NPR’s Alison Richards on translating British recipes for American audiences.

oct
16
2011

Photo of the Day: Leftovers for Lunch

Butternut squash with onion, arugula, pasta and feta — loosely based on a Martha Stewart recipe (except I substituted arugula for beet greens and left out the sherry).

sep
05
2011

How to Measure a Storm's Fury One Breakfast at a Time | WSJ.com

When a hurricane makes landfall, the head of the Federal Emergency Management Agency relies on a couple of metrics to assess its destructive power. First, there is the well-known Saffir-Simpson Wind Scale. Then there is what he calls the ‘Waffle House Index.’ Green means the restaurant is serving a full menu, a signal that damage in an area is limited and the lights are on. Yellow means a limited menu, indicating power from a generator, at best, and low food supplies. Red means the restaurant is closed, a sign of severe damage in the area or unsafe conditions.”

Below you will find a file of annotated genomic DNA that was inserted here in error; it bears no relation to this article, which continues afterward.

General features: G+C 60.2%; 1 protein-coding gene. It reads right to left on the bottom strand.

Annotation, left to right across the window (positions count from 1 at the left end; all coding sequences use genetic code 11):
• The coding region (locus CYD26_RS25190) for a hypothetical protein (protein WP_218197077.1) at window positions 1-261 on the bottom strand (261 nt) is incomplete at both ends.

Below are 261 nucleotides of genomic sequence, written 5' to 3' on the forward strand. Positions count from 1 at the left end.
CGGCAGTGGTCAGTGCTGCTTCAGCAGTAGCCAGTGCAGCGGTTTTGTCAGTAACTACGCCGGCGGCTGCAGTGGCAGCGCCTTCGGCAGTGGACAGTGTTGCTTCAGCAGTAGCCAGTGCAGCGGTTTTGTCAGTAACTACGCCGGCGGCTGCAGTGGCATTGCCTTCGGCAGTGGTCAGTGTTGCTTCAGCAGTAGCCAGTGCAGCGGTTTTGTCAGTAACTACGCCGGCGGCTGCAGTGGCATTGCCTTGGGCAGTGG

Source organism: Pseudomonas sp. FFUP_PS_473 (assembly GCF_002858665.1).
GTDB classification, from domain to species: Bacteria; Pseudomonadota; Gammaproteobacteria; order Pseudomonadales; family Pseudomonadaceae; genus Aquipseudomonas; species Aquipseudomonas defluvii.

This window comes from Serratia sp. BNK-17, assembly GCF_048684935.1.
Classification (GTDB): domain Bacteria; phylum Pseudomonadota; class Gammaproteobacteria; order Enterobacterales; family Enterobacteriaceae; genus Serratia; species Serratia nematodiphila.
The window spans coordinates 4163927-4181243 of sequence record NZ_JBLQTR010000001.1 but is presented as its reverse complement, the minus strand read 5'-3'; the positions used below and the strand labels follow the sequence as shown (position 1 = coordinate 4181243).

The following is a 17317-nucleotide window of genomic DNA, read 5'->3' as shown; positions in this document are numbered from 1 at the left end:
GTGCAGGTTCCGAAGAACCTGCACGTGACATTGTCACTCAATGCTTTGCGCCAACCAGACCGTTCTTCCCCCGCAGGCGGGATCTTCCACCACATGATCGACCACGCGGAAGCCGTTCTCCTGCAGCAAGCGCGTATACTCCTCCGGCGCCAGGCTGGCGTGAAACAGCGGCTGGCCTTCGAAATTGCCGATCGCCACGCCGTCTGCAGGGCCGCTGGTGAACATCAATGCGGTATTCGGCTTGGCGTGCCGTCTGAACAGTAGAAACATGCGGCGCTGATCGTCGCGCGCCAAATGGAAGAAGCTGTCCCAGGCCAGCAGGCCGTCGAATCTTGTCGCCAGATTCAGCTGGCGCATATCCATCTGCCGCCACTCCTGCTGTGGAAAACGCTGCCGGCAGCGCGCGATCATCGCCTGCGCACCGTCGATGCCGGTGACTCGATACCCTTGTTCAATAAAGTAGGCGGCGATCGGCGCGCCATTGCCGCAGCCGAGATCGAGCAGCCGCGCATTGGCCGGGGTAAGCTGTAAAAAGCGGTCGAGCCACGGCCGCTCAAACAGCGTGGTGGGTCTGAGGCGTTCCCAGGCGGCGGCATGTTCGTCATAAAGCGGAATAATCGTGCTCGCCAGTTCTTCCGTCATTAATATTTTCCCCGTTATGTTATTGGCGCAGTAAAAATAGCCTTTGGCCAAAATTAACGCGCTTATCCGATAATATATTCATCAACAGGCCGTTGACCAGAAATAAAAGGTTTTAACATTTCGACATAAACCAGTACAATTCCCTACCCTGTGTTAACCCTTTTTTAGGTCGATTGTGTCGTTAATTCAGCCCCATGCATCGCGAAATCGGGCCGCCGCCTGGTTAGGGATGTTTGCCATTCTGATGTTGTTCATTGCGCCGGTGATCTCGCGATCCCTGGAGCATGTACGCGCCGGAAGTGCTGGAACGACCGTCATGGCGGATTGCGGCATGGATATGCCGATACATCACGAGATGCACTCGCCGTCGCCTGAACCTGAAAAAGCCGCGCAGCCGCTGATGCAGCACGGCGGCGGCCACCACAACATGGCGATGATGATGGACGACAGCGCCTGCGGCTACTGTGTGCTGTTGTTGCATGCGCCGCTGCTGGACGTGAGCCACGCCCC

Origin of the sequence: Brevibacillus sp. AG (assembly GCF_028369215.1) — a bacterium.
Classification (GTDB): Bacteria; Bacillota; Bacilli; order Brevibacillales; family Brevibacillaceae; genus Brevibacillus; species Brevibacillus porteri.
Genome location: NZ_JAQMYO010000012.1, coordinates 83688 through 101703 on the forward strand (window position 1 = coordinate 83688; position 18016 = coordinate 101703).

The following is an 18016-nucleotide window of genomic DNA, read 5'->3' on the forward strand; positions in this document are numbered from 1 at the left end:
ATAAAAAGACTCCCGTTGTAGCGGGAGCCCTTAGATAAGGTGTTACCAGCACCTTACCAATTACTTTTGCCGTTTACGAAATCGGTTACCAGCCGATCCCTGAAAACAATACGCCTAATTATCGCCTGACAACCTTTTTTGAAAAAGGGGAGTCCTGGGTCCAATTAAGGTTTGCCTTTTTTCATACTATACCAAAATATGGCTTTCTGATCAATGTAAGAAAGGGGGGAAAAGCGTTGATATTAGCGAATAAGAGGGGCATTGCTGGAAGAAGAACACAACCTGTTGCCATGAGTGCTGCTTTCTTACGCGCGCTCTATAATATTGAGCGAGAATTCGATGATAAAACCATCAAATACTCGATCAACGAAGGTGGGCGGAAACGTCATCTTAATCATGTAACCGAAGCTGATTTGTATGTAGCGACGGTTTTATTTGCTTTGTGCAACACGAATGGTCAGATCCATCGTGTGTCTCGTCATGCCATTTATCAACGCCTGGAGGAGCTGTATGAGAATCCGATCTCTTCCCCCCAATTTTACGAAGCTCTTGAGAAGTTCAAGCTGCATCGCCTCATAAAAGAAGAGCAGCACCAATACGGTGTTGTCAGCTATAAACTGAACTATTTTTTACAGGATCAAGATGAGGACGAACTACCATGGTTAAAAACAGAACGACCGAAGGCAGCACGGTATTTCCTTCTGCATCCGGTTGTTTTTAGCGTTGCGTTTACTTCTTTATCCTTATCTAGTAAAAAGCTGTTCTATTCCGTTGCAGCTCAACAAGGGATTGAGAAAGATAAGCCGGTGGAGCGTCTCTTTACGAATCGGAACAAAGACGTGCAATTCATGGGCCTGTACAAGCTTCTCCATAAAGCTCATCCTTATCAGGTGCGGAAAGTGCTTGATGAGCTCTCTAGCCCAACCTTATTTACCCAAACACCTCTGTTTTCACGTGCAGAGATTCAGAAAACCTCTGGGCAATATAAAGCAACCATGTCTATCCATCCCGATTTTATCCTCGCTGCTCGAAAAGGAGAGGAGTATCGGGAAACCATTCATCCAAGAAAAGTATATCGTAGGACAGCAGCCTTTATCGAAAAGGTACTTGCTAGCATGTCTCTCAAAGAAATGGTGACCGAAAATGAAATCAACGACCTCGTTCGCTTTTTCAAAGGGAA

Photo of the Day: Dim Sum

Bring on the eggplant! Oriental East, Silver Spring, Md.

aug
24
2011

Overdone | Slate Magazine

Farhad Manjoo asks, “Why are restaurant websites so horrifically bad?”

may
15
2011

Why Wood Pulp Makes Ice Cream Creamier | WSJ.com

Sarah Nassauer writes, “Cellulose, one of an array of factory-made additives, is increasingly used by the processed-food industry to thicken or stabilize foods, replace fat and boost fiber content, and cut the need for ingredients like oil or flour.”

may
11
2011

Out of the Kitchen, Onto the Couch | NYTimes.com

Michael Pollan on how American cooking became a spectator sport, and what we lost along the way.

apr
10
2011

Food Dye Origins: When Margarine Was Pink | Smithsonian.com

The controversy over how colorants could be used in foods came to a head in 1886 when margarine became a subject of national debate.” (Via April Fulton)

apr
04
2011

Colorless Food? We Blanch | NYTimes.com

Gardiner Harris writes, “Without the artificial coloring FD&C Yellow No. 6, Cheetos Crunchy Cheese Flavored Snacks would look like the shriveled larvae of a large insect. Not surprisingly, in taste tests, people derived little pleasure from eating them.”